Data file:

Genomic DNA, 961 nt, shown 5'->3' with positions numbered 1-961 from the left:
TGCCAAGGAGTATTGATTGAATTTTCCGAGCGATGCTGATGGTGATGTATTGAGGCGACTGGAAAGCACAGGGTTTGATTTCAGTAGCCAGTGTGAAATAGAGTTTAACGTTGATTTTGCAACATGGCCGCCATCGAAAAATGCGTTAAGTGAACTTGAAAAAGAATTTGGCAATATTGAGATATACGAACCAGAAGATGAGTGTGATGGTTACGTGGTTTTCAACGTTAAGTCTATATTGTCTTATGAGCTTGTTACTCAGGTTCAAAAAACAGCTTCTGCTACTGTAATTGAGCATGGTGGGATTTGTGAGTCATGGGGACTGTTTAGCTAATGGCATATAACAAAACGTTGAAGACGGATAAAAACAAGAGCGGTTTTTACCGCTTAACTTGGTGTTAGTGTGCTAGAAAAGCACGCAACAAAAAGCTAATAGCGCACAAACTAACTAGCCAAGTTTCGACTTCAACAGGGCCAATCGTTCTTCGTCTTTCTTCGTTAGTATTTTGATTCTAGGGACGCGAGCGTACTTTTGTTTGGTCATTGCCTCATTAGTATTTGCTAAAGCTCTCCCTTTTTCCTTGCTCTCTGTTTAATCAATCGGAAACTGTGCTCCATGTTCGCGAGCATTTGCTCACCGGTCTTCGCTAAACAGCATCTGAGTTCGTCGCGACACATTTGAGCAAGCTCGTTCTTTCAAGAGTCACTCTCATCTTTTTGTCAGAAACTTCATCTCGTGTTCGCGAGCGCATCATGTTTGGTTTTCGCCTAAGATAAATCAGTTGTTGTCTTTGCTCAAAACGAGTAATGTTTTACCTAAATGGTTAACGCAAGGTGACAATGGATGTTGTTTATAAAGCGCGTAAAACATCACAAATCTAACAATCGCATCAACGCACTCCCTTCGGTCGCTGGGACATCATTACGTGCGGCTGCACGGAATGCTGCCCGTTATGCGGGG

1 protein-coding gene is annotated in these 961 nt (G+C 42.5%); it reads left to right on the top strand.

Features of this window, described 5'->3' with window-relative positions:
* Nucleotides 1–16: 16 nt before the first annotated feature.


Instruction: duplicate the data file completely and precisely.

Genomic DNA, 961 nt, shown 5'->3' with positions numbered 1-961 from the left:
TGCCAAGGAGTATTGATTGAATTTTCCGAGCGATGCTGATGGTGATGTATTGAGGCGACTGGAAAGCACAGGGTTTGATTTCAGTAGCCAGTGTGAAATAGAGTTTAACGTTGATTTTGCAACATGGCCGCCATCGAAAAATGCGTTAAGTGAACTTGAAAAAGAATTTGGCAATATTGAGATATACGAACCAGAAGATGAGTGTGATGGTTACGTGGTTTTCAACGTTAAGTCTATATTGTCTTATGAGCTTGTTACTCAGGTTCAAAAAACAGCTTCTGCTACTGTAATTGAGCATGGTGGGATTTGTGAGTCATGGGGACTGTTTAGCTAATGGCATATAACAAAACGTTGAAGACGGATAAAAACAAGAGCGGTTTTTACCGCTTAACTTGGTGTTAGTGTGCTAGAAAAGCACGCAACAAAAAGCTAATAGCGCACAAACTAACTAGCCAAGTTTCGACTTCAACAGGGCCAATCGTTCTTCGTCTTTCTTCGTTAGTATTTTGATTCTAGGGACGCGAGCGTACTTTTGTTTGGTCATTGCCTCATTAGTATTTGCTAAAGCTCTCCCTTTTTCCTTGCTCTCTGTTTAATCAATCGGAAACTGTGCTCCATGTTCGCGAGCATTTGCTCACCGGTCTTCGCTAAACAGCATCTGAGTTCGTCGCGACACATTTGAGCAAGCTCGTTCTTTCAAGAGTCACTCTCATCTTTTTGTCAGAAACTTCATCTCGTGTTCGCGAGCGCATCATGTTTGGTTTTCGCCTAAGATAAATCAGTTGTTGTCTTTGCTCAAAACGAGTAATGTTTTACCTAAATGGTTAACGCAAGGTGACAATGGATGTTGTTTATAAAGCGCGTAAAACATCACAAATCTAACAATCGCATCAACGCACTCCCTTCGGTCGCTGGGACATCATTACGTGCGGCTGCACGGAATGCTGCCCGTTATGCGGGG

1 protein-coding gene is annotated in these 961 nt (G+C 42.5%); it reads left to right on the top strand.

Features of this window, described 5'->3' with window-relative positions:
* Nucleotides 1–16: 16 nt before the first annotated feature.